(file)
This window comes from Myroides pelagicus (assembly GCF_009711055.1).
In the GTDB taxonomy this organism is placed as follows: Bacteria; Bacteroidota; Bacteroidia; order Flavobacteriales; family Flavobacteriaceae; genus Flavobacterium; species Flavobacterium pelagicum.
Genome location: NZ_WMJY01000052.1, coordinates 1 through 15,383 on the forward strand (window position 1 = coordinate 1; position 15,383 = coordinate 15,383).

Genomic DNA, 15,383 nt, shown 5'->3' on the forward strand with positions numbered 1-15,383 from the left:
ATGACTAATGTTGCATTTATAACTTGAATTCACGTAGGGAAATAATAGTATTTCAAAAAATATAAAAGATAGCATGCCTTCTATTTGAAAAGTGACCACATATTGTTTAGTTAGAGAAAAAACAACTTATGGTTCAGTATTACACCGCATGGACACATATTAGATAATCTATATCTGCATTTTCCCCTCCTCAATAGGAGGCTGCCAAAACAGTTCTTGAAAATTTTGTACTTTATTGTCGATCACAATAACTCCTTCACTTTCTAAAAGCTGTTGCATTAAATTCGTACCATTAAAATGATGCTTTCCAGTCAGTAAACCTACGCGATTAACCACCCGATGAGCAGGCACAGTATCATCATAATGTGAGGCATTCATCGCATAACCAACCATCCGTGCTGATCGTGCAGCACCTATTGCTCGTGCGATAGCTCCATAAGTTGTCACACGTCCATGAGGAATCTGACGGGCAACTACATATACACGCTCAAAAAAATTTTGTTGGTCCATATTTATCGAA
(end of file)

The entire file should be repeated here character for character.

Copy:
This window comes from Myroides pelagicus (assembly GCF_009711055.1).
In the GTDB taxonomy this organism is placed as follows: Bacteria; Bacteroidota; Bacteroidia; order Flavobacteriales; family Flavobacteriaceae; genus Flavobacterium; species Flavobacterium pelagicum.
Genome location: NZ_WMJY01000052.1, coordinates 1 through 15,383 on the forward strand (window position 1 = coordinate 1; position 15,383 = coordinate 15,383).

Genomic DNA, 15,383 nt, shown 5'->3' on the forward strand with positions numbered 1-15,383 from the left:
ATGACTAATGTTGCATTTATAACTTGAATTCACGTAGGGAAATAATAGTATTTCAAAAAATATAAAAGATAGCATGCCTTCTATTTGAAAAGTGACCACATATTGTTTAGTTAGAGAAAAAACAACTTATGGTTCAGTATTACACCGCATGGACACATATTAGATAATCTATATCTGCATTTTCCCCTCCTCAATAGGAGGCTGCCAAAACAGTTCTTGAAAATTTTGTACTTTATTGTCGATCACAATAACTCCTTCACTTTCTAAAAGCTGTTGCATTAAATTCGTACCATTAAAATGATGCTTTCCAGTCAGTAAACCTACGCGATTAACCACCCGATGAGCAGGCACAGTATCATCATAATGTGAGGCATTCATCGCATAACCAACCATCCGTGCTGATCGTGCAGCACCTATTGCTCGTGCGATAGCTCCATAAGTTGTCACACGTCCATGAGGAATCTGACGGGCAACTACATATACACGCTCAAAAAAATTTTGTTGGTCCATATTTATCGAA